Ideas: 10 questions to ask yourself about becoming a digital nomad
If you’re currently cooped up at home or stuck working in an office, you might be wondering whether you’d be able to make it work as a digital nomad yourself. Although the lifestyle obviously offers lots of benefits, it’s certainly not for everyone, and for many workers it simply isn’t compatible with their chosen career. But, if you can work from anywhere and want to see the world, it might well be an option for you.
Leaving your life in Britain to work and live abroad is certainly not a decision to be taken lightly, and there are a number of things you’ll need to think carefully about. So, before you start planning which countries you’ll visit, take some time to ask yourself these key questions.
- How will you make money? Do you have a job that can be performed anywhere, or do you have another revenue stream that will provide an income while you travel?
- How often do you need to be at home for work? If you are a salaried worker, you might need to return a couple of times a month for meetings or other events — sometimes at fairly short notice. Would this be a big obstacle to your plans? This might not mean it’s completely infeasible, but it may make visiting very far-flung countries quite impractical.
- Do you have other commitments at home? If you are married or have children or other dependent relatives, it will be a lot harder to make the lifestyle work for your family. While some digital nomads do travel as a couple, the majority tend to be single, and aren’t looking to settle down anytime soon.
- What are your current living arrangements? If you own a home, will you look to sell up before you move? Or, would you consider renting it out in order to help fund your travels? Both options represent a big financial risk, so you’ll need to consult a financial planner before making a decision like this.
- Are you ready for the downsides? Digital nomadism offers plenty of benefits, but it’s not for everyone, and there are a number of disadvantages. For one thing, you’ll have to travel relatively light, and dealing with the language barriers can be tricky. You’ll also need to be prepared to deal with bureaucratic and administrative challenges, such as travel visas, taxation issues, and tourist taxes — all of which are much more likely to cause headaches even when travelling close to home now that Britain has formally left the EU.
- Are you disciplined? If you’re going to work independently abroad, you’ll need to be able to manage your time effectively and maintain a high level of self-discipline in order to stay on top of your workload. Otherwise, you may end up with cash flow problems that could jeopardise your travels.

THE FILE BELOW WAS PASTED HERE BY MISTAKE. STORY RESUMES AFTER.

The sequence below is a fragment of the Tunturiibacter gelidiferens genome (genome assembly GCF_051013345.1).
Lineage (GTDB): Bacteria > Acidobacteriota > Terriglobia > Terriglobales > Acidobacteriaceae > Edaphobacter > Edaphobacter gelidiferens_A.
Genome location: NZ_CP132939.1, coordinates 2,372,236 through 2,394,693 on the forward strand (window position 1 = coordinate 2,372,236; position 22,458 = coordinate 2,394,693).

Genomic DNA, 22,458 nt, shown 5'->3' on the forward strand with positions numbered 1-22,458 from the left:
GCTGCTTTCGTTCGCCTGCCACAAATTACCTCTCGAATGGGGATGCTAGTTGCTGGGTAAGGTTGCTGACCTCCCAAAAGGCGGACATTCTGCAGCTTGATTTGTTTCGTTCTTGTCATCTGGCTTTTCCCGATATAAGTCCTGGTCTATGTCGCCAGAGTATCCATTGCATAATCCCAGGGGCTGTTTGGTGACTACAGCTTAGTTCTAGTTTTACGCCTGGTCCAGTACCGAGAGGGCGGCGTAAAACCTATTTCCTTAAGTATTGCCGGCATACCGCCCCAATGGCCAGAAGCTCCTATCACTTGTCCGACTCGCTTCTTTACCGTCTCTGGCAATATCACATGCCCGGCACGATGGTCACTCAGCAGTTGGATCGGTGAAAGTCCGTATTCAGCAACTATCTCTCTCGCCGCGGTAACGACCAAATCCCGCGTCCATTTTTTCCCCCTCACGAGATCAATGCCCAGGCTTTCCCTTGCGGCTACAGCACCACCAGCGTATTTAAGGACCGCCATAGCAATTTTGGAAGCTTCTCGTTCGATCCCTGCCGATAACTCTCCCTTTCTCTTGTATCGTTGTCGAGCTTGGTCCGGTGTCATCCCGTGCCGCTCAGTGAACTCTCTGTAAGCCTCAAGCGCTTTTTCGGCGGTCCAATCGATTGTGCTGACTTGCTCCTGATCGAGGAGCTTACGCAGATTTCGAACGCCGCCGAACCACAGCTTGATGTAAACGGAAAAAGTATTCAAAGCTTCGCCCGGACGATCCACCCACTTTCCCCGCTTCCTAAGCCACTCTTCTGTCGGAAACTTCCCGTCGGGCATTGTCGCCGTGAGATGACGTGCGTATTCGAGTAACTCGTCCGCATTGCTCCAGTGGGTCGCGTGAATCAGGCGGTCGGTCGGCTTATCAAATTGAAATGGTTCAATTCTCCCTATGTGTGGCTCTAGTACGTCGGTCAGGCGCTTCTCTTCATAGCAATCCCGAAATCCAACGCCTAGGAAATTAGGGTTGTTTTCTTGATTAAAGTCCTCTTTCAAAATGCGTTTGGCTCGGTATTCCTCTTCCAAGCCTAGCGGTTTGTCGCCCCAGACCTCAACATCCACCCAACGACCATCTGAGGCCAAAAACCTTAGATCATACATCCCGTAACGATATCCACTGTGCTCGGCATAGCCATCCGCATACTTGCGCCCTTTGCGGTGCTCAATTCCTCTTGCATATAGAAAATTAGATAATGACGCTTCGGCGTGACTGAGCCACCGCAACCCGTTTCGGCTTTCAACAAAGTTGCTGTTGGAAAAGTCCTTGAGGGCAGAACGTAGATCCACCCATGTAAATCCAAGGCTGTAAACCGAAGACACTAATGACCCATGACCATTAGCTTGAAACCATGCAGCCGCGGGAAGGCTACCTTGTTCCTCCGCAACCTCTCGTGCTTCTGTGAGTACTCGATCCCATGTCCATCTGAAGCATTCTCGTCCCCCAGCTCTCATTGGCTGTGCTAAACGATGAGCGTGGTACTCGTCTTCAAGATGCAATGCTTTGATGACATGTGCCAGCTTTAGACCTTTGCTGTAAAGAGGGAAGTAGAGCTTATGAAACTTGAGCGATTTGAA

- Do you have a cushion of savings? Even if you can generate an income by working online, most digital nomads advise building up a healthy savings pot to support you as you get started. It’s also wise to keep some savings in reserve throughout your travels, in case of any unexpected costs.
- How will you handle the emotional and social challenges? Although the digital nomad lifestyle is rarely dull, it can sometimes be a lonely or isolating experience. For one thing, you’ll be away from friends and family back home in the UK for long periods of time. And, depending on how often you decide to move from place to place, you may find that forming lasting friendships or relationships on the road is tricky. This can be quite challenging for even the keenest globetrotters, so you’ll need to think carefully about whether the benefits would outweigh the social challenges.
- Which countries appeal to you, and is it feasible or safe to travel to them? While certain countries tend to more popular with digital nomads — especially those with low living costs — some can still be dangerous for various reasons. Others impose strict visa limitations that can make long-term residency tricky. So, you’ll need to draw up a list of everywhere you’d like to go, and then do your research to establish how safe or feasible it’s going to be.
- How long do you plan to travel for? Even if you love to travel, it’s unlikely that you’ll want to be on the road forever. So, you’ll need to get a rough idea of how long you want to do this for. Many digital nomads travel for a few years or so before returning home or settling in a more permanent base.